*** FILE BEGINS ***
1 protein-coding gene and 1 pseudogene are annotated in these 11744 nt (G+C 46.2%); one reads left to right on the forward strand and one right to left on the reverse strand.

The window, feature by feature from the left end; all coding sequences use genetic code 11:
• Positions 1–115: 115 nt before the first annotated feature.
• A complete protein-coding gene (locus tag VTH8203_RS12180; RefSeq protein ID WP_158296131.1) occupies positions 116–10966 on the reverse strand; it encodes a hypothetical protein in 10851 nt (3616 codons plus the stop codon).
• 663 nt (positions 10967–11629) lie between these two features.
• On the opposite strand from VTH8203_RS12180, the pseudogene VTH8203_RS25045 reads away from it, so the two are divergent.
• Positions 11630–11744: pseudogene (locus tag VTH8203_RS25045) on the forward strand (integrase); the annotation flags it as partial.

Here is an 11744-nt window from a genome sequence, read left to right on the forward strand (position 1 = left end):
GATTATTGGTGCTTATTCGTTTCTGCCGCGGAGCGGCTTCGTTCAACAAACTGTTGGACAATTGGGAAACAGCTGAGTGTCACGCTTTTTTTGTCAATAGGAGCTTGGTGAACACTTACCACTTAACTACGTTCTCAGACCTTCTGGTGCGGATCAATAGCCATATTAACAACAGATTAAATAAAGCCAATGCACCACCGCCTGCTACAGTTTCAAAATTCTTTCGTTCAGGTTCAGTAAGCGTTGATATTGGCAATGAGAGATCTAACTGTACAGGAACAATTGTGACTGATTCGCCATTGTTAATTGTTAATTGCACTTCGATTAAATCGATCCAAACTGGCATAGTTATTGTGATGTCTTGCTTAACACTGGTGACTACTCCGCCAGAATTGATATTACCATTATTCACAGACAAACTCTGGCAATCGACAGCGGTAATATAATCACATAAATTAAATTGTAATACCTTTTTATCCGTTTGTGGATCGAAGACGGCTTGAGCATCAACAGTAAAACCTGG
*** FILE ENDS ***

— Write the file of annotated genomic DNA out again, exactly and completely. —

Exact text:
1 protein-coding gene and 1 pseudogene are annotated in these 11744 nt (G+C 46.2%); one reads left to right on the forward strand and one right to left on the reverse strand.

The window, feature by feature from the left end; all coding sequences use genetic code 11:
• Positions 1–115: 115 nt before the first annotated feature.
• A complete protein-coding gene (locus tag VTH8203_RS12180; RefSeq protein ID WP_158296131.1) occupies positions 116–10966 on the reverse strand; it encodes a hypothetical protein in 10851 nt (3616 codons plus the stop codon).
• 663 nt (positions 10967–11629) lie between these two features.
• On the opposite strand from VTH8203_RS12180, the pseudogene VTH8203_RS25045 reads away from it, so the two are divergent.
• Positions 11630–11744: pseudogene (locus tag VTH8203_RS25045) on the forward strand (integrase); the annotation flags it as partial.

Here is an 11744-nt window from a genome sequence, read left to right on the forward strand (position 1 = left end):
GATTATTGGTGCTTATTCGTTTCTGCCGCGGAGCGGCTTCGTTCAACAAACTGTTGGACAATTGGGAAACAGCTGAGTGTCACGCTTTTTTTGTCAATAGGAGCTTGGTGAACACTTACCACTTAACTACGTTCTCAGACCTTCTGGTGCGGATCAATAGCCATATTAACAACAGATTAAATAAAGCCAATGCACCACCGCCTGCTACAGTTTCAAAATTCTTTCGTTCAGGTTCAGTAAGCGTTGATATTGGCAATGAGAGATCTAACTGTACAGGAACAATTGTGACTGATTCGCCATTGTTAATTGTTAATTGCACTTCGATTAAATCGATCCAAACTGGCATAGTTATTGTGATGTCTTGCTTAACACTGGTGACTACTCCGCCAGAATTGATATTACCATTATTCACAGACAAACTCTGGCAATCGACAGCGGTAATATAATCACATAAATTAAATTGTAATACCTTTTTATCCGTTTGTGGATCGAAGACGGCTTGAGCATCAACAGTAAAACCTGG